Mutual fund giant Fidelity has just one exchange traded fund (ETF). As the ETF grows and gains an increasing amount of market share, though, Fidelity says that one is going to have to do.

Fidelity is the largest mutual fund company in the United States. While they have reorganized and diversified beyond that core aspect of its business, ETFs apparently are not part of the plan.

On other fronts, the company has reported market share gains this year with more money flowing in across its expanded range of financial services, reports Mark Jewell for The Washington Post. Those include individual retirement planning, employee benefit management and brokerage operations.

Is skipping out on the growing ETF industry wise? Investors bought more ETFs in the first half of this year than they did in the same period last year, reports Sue Asci for Investment News. The net inflows also increased: $35 billion in the first six months of 2009 vs. $26 billion in 2008.

Some feel that Fidelity is positioned to do just fine without ETFs. However, other big names in the mutual fund industry have entered the ETF space, most notably PIMCO. Further studies have supported the need for ETFs. One survey of financial advisors found that many expect to reduce their clients’ holdings of mutual funds to 27% in 2011, down 30% from today, and 35% in 2007. By 2011, expect ETF holdings to make up around 14% of their portfolios, or 8% more from now.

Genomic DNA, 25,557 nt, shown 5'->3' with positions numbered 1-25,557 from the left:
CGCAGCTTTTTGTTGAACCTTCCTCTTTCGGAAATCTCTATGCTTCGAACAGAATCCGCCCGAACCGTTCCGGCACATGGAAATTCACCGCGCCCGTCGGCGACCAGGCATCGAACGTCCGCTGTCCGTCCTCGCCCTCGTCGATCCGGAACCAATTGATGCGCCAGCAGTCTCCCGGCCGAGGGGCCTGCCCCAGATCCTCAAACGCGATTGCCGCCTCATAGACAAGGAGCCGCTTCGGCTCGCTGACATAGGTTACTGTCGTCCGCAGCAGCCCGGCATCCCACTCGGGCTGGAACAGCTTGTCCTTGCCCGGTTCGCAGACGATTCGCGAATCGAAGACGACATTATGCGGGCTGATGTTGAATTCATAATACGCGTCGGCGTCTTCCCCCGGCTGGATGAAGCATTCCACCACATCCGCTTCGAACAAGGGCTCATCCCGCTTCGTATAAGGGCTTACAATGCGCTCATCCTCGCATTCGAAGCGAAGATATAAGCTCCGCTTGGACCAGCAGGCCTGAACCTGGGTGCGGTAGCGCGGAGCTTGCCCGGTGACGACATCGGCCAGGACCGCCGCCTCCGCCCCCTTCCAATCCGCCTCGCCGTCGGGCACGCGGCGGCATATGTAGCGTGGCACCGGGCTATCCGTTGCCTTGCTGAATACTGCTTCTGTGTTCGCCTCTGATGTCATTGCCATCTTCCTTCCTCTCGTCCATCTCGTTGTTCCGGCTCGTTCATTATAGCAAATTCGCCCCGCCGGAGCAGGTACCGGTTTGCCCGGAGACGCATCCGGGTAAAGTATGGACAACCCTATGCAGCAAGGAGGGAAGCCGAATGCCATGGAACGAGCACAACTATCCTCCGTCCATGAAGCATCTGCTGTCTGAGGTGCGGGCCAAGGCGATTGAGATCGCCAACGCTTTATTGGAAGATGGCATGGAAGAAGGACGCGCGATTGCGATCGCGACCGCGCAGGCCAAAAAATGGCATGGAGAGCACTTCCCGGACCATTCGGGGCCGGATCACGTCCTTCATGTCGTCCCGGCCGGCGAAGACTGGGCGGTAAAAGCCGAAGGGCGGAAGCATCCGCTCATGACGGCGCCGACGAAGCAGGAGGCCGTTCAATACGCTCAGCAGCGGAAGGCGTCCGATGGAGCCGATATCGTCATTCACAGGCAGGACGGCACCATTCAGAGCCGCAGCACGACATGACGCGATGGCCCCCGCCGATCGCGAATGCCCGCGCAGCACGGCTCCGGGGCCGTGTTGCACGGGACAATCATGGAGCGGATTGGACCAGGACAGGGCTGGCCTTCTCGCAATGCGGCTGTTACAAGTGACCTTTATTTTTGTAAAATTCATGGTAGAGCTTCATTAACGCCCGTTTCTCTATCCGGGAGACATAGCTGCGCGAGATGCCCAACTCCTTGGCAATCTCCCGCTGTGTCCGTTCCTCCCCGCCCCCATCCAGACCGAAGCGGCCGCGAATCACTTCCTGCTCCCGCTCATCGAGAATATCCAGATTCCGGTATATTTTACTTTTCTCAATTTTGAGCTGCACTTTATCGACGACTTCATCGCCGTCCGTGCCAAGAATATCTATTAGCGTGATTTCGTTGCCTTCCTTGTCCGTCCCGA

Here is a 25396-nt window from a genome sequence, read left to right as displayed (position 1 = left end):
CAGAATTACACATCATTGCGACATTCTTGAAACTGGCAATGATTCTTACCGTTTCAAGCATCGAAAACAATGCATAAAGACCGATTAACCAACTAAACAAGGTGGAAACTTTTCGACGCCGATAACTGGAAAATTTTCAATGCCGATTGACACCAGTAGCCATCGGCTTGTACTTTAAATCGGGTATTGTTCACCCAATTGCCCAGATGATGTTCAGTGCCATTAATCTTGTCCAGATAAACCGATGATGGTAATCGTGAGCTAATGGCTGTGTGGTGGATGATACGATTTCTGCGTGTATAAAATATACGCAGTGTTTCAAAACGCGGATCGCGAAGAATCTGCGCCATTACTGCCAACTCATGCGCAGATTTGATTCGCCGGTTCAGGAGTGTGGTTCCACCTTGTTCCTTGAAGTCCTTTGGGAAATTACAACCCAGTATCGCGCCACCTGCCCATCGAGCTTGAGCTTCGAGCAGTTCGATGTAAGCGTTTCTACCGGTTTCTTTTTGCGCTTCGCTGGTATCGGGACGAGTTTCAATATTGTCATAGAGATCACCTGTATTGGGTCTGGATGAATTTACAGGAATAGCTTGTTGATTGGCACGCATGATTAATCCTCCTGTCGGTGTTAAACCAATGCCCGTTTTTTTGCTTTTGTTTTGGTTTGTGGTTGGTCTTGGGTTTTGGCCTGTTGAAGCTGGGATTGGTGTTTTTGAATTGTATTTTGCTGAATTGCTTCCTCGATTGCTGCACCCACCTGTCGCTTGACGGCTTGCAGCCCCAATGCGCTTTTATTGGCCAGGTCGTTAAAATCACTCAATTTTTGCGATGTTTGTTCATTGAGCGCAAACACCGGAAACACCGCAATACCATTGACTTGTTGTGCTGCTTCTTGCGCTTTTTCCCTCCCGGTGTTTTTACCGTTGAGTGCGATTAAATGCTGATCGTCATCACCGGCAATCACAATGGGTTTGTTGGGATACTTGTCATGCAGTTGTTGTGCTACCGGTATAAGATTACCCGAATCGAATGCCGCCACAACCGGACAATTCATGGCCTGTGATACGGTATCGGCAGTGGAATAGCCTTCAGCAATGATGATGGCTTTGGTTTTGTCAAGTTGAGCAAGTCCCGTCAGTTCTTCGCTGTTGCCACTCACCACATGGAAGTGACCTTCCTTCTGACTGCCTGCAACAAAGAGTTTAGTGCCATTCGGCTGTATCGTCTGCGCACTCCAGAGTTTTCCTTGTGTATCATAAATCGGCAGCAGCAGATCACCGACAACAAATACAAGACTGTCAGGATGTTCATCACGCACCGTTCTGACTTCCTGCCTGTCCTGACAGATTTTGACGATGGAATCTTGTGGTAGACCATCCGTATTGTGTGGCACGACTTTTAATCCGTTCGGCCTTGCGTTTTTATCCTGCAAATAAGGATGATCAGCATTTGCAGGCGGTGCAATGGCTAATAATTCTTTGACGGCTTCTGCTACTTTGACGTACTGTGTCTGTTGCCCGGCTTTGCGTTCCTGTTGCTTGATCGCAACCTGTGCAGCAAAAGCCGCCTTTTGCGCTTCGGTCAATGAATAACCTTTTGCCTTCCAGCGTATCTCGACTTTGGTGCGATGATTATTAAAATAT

On the other hand, two-thirds of Fidelity’s revenue comes from 401(k)s. If the markets are up or even flat for an extended period of time, and their average fee is north of 1.1% and investors are now beginning to pour money into their 401(k)s again, why should Fidelity be motivated to offer ETFs and cannibalize their current business model?

  • Fidelity NASDAQ Composite Index Tracking (ONEQ): up 26.9% year-to-date

I’ll add tom’s comments later

The opinions and forecasts expressed herein are solely those of Tom Lydon, and may not actually come to pass. Information on this site should not be used or construed as an offer to sell, a solicitation of an offer to buy, or a recommendation for any product.

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